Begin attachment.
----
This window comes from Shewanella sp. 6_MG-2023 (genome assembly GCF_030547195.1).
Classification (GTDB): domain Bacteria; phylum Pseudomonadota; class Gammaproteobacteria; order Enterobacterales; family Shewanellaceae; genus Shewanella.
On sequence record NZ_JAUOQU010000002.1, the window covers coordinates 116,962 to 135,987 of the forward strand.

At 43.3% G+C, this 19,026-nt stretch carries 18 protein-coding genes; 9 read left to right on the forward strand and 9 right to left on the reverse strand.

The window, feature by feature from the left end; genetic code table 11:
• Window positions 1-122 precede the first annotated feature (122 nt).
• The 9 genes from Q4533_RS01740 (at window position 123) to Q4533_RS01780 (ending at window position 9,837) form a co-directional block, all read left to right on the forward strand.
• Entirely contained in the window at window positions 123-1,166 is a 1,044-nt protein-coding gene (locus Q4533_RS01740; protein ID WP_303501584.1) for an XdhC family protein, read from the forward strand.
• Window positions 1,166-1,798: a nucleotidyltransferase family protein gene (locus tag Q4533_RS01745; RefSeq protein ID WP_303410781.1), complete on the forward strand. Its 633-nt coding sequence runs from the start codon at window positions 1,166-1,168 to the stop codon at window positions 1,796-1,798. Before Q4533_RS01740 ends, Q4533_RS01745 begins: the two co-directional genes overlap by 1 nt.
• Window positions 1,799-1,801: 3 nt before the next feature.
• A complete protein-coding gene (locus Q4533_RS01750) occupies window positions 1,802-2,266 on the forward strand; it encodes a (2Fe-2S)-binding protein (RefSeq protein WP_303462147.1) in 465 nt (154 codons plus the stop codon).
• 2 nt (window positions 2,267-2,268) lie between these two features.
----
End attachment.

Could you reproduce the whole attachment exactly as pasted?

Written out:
This window comes from Shewanella sp. 6_MG-2023 (genome assembly GCF_030547195.1).
Classification (GTDB): domain Bacteria; phylum Pseudomonadota; class Gammaproteobacteria; order Enterobacterales; family Shewanellaceae; genus Shewanella.
On sequence record NZ_JAUOQU010000002.1, the window covers coordinates 116,962 to 135,987 of the forward strand.

At 43.3% G+C, this 19,026-nt stretch carries 18 protein-coding genes; 9 read left to right on the forward strand and 9 right to left on the reverse strand.

The window, feature by feature from the left end; genetic code table 11:
• Window positions 1-122 precede the first annotated feature (122 nt).
• The 9 genes from Q4533_RS01740 (at window position 123) to Q4533_RS01780 (ending at window position 9,837) form a co-directional block, all read left to right on the forward strand.
• Entirely contained in the window at window positions 123-1,166 is a 1,044-nt protein-coding gene (locus Q4533_RS01740; protein ID WP_303501584.1) for an XdhC family protein, read from the forward strand.
• Window positions 1,166-1,798: a nucleotidyltransferase family protein gene (locus tag Q4533_RS01745; RefSeq protein ID WP_303410781.1), complete on the forward strand. Its 633-nt coding sequence runs from the start codon at window positions 1,166-1,168 to the stop codon at window positions 1,796-1,798. Before Q4533_RS01740 ends, Q4533_RS01745 begins: the two co-directional genes overlap by 1 nt.
• Window positions 1,799-1,801: 3 nt before the next feature.
• A complete protein-coding gene (locus Q4533_RS01750) occupies window positions 1,802-2,266 on the forward strand; it encodes a (2Fe-2S)-binding protein (RefSeq protein WP_303462147.1) in 465 nt (154 codons plus the stop codon).
• 2 nt (window positions 2,267-2,268) lie between these two features.